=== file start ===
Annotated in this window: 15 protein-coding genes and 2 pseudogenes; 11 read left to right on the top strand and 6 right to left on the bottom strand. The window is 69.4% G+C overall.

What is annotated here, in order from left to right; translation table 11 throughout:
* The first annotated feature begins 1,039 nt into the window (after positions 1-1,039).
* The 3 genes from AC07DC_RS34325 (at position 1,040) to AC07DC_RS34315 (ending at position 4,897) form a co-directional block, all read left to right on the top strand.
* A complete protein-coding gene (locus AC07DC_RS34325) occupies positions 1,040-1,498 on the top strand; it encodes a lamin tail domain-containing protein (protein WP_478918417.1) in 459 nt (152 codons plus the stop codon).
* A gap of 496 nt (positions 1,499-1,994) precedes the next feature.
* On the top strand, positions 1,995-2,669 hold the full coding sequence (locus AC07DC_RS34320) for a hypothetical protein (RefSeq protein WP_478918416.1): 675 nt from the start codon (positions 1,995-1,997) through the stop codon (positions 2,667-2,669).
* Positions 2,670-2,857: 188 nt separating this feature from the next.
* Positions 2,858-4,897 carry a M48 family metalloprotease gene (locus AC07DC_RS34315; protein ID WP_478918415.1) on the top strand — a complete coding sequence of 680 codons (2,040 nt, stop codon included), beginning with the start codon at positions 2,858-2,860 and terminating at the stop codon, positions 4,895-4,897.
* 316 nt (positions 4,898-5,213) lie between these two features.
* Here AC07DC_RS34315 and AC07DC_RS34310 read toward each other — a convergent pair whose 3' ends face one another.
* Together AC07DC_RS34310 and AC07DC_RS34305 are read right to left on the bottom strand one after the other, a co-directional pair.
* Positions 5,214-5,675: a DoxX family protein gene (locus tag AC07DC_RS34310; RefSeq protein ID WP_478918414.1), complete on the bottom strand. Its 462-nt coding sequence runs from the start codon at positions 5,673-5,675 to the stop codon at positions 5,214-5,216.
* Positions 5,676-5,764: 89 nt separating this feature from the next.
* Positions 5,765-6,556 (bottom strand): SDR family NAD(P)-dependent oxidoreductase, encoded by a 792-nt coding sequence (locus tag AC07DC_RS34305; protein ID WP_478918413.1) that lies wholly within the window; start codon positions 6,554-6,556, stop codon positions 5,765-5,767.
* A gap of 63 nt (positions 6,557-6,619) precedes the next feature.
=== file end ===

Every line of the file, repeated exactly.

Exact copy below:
Annotated in this window: 15 protein-coding genes and 2 pseudogenes; 11 read left to right on the top strand and 6 right to left on the bottom strand. The window is 69.4% G+C overall.

What is annotated here, in order from left to right; translation table 11 throughout:
* The first annotated feature begins 1,039 nt into the window (after positions 1-1,039).
* The 3 genes from AC07DC_RS34325 (at position 1,040) to AC07DC_RS34315 (ending at position 4,897) form a co-directional block, all read left to right on the top strand.
* A complete protein-coding gene (locus AC07DC_RS34325) occupies positions 1,040-1,498 on the top strand; it encodes a lamin tail domain-containing protein (protein WP_478918417.1) in 459 nt (152 codons plus the stop codon).
* A gap of 496 nt (positions 1,499-1,994) precedes the next feature.
* On the top strand, positions 1,995-2,669 hold the full coding sequence (locus AC07DC_RS34320) for a hypothetical protein (RefSeq protein WP_478918416.1): 675 nt from the start codon (positions 1,995-1,997) through the stop codon (positions 2,667-2,669).
* Positions 2,670-2,857: 188 nt separating this feature from the next.
* Positions 2,858-4,897 carry a M48 family metalloprotease gene (locus AC07DC_RS34315; protein ID WP_478918415.1) on the top strand — a complete coding sequence of 680 codons (2,040 nt, stop codon included), beginning with the start codon at positions 2,858-2,860 and terminating at the stop codon, positions 4,895-4,897.
* 316 nt (positions 4,898-5,213) lie between these two features.
* Here AC07DC_RS34315 and AC07DC_RS34310 read toward each other — a convergent pair whose 3' ends face one another.
* Together AC07DC_RS34310 and AC07DC_RS34305 are read right to left on the bottom strand one after the other, a co-directional pair.
* Positions 5,214-5,675: a DoxX family protein gene (locus tag AC07DC_RS34310; RefSeq protein ID WP_478918414.1), complete on the bottom strand. Its 462-nt coding sequence runs from the start codon at positions 5,673-5,675 to the stop codon at positions 5,214-5,216.
* Positions 5,676-5,764: 89 nt separating this feature from the next.
* Positions 5,765-6,556 (bottom strand): SDR family NAD(P)-dependent oxidoreductase, encoded by a 792-nt coding sequence (locus tag AC07DC_RS34305; protein ID WP_478918413.1) that lies wholly within the window; start codon positions 6,554-6,556, stop codon positions 5,765-5,767.
* A gap of 63 nt (positions 6,557-6,619) precedes the next feature.